Results

Background and Compound Separation

Instrument background was not noticed for all the PFAS after the installation of the PFAS elimination kit and delay column. The 35 native PFAS analyzed in this method were separated using an Agilent Poroshell 120 EC-C18 column (with column dimensions of 2.1 mm x 100 mm, 2.7-μm). Figure 1 shows the individual MRMs of the PFAS analyzed at a 2 ng/L concentration standard. It can be noticed that for most compounds lower concentrations can be analyzed. PFBA does show peak fronting, likely because of a large volume injection of a solvent other than the initial gradient conditions (nominally 5% methanol). Different mobile phase combinations and columns were tried; however, 5 mM ammonium acetate provided the best sensitivity for the widest range of compounds. One study showed good PFBA peak shape with a Zorbax SB-C18 column; however, the mobile phase pH was lowered with acetic acid to maintain the improved peak shape (18). With the additional analytes added and the goal of ultimate sensitivity, it was decided to compromise PFBA peak shape for enhanced sensitivity.

Method Detection Limits

In the ASTM 7979 and EPA draft 8327 method, the lowest reporting limit is 10 ng/L for some PFAS, while many are higher (17). The fluorotelomer acids (FTAs) have a lowest limit of quantification in the method at 200 ng/L. In this method, employing the 6495C tandem quadrupole LC–MS, calculated method detection levels were below 10 ng/L for all PFAS tested except the three fluorotelomer acids. In fact, greater than 80% of the PFAS tested had method detection levels less than 2.5 ng/L, which is four times lower than the 10 ng/L level suggested for any PFAS in the ASTM or EPA methods. This shows the enhanced sensitivity of the instrument. The benefits of sensitivity do not extend only to lower reporting levels which may be critical in future proofing a laboratory against expected reduction in regulatory PFAS limits. Additionally, the enhanced sensitivity allows a laboratory to reduce injection volumes or extract less sample that can lead to several benefits, like less contamination going into the MS instrument and lower frequency of maintenance along with ancillary benefits of lower sampling and shipment costs required because of the smaller sample usage.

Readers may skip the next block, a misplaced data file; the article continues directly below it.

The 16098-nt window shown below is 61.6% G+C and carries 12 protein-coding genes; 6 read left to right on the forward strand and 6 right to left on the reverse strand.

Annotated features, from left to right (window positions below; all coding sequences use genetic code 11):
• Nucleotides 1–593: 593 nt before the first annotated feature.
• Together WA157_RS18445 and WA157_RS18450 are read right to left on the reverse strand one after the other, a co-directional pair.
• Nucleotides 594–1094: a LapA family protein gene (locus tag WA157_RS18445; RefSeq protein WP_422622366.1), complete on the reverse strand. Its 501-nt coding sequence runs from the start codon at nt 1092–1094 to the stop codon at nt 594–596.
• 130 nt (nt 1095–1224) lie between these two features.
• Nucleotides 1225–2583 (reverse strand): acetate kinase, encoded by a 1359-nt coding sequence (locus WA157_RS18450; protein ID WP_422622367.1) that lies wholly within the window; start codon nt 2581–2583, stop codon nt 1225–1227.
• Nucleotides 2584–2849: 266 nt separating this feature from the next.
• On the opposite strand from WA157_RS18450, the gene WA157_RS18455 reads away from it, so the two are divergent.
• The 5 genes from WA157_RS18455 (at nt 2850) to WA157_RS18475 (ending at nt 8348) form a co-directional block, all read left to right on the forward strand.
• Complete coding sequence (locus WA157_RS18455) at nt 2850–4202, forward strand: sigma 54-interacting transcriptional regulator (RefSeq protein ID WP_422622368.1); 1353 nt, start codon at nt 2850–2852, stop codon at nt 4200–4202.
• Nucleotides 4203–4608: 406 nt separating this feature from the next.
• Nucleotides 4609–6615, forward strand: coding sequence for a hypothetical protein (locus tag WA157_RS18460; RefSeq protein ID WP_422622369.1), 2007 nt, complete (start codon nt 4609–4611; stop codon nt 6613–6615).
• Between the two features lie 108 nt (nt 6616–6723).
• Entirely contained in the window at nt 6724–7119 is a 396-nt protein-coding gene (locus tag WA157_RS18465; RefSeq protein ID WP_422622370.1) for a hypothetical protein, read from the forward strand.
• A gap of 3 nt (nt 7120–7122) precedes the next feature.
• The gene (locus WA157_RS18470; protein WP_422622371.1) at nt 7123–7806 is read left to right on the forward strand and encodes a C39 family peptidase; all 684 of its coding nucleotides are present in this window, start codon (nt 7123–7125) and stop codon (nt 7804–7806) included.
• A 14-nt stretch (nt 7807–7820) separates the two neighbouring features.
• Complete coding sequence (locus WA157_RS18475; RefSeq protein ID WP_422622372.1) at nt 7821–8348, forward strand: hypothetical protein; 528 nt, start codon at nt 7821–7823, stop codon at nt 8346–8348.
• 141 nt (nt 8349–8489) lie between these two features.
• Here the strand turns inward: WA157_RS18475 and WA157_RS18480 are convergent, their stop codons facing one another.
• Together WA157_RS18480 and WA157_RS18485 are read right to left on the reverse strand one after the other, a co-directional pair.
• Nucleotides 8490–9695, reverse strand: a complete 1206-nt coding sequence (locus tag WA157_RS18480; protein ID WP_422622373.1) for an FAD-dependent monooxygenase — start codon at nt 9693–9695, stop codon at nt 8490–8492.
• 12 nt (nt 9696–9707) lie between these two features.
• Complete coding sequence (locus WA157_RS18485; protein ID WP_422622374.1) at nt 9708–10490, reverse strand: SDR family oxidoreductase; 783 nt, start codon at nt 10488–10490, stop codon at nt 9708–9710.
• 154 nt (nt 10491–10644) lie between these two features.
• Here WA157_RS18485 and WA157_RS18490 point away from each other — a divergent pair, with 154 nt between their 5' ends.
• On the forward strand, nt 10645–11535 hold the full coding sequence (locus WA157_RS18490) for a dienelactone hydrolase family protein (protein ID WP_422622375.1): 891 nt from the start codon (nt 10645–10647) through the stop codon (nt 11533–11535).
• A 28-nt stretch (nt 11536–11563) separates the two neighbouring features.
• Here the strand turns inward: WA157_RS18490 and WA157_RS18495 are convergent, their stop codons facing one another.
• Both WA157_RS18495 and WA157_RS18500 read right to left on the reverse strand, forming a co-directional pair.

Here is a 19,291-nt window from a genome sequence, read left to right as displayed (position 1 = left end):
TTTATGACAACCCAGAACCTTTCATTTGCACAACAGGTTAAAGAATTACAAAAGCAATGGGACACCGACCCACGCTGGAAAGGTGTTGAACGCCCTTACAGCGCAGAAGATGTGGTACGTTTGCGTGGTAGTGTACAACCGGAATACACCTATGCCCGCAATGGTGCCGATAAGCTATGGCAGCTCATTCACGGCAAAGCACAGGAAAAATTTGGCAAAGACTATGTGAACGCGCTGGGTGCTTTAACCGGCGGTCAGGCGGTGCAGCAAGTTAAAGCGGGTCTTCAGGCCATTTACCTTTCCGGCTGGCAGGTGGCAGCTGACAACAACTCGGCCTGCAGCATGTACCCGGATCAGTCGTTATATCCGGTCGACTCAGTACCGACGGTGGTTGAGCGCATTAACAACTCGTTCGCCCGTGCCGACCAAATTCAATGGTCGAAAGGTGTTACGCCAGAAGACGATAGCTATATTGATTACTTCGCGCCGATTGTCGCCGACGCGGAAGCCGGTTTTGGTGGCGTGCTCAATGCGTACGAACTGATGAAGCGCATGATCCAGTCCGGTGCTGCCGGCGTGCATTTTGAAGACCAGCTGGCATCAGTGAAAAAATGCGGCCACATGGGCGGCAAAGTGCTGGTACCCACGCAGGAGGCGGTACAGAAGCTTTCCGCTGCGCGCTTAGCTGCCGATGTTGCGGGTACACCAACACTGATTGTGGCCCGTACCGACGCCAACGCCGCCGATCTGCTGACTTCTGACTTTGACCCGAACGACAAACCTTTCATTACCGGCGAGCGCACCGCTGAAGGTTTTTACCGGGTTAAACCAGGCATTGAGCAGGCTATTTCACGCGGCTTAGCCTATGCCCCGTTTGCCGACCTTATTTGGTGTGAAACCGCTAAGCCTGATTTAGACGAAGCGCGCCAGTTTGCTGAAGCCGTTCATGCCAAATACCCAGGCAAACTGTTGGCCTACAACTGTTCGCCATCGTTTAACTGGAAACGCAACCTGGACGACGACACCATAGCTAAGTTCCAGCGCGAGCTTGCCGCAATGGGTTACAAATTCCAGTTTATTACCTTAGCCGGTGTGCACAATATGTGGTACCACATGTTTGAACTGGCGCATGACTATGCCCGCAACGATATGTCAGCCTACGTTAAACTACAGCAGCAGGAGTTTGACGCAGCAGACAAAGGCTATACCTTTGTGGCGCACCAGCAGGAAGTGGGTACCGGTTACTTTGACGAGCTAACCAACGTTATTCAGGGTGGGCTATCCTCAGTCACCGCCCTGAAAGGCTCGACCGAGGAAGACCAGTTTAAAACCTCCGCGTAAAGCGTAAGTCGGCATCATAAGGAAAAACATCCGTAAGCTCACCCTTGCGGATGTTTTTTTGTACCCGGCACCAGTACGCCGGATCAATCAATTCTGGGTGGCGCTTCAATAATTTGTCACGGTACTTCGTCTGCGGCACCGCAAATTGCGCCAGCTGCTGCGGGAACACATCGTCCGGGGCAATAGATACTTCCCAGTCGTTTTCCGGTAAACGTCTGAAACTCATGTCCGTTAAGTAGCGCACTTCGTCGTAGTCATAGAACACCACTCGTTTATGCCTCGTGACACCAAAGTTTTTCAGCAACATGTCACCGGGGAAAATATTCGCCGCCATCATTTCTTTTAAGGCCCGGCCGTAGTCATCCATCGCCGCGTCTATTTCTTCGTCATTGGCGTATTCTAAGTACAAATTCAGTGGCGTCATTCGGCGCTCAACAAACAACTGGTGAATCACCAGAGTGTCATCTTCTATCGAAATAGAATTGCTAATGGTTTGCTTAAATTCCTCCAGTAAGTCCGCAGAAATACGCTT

Matrix Spike Recovery

Figure 2a shows the surrogate recovery of the 25 isotopically labeled PFAS spiked at 80 ng/L in the three different water matrices tested. The average recovery and relative standard deviation (n = 4) of the samples is plotted in the figure. All water types, namely reagent water, surface water, and wastewater, were within the ASTM and USEPA method guidelines of 100% ± 30% surrogate recovery. Average recovery of the surrogates was much closer to a 100% for most analytes with ranges of 87–104% in reagent water, 83–107% in surface water, and 83–107% in wastewater.

Figure 2b shows the average recovery of nine additional PFAS tested that did not have a matching isotopically labeled standard in the three water matrices. Perfluoro-4-methoxybutanoic acid (PFMBA) was present at low levels in the unspiked wastewater replicates so recoveries were corrected to take into account the background in the wastewater sample. All other compounds had clean matrix blanks with concentrations lower than limits of detection and recoveries were within method guidelines. All nine had recoveries without any correction between 70–130% in all three water matrices, indicating good recovery and very accurate detection.

Instrument Robustness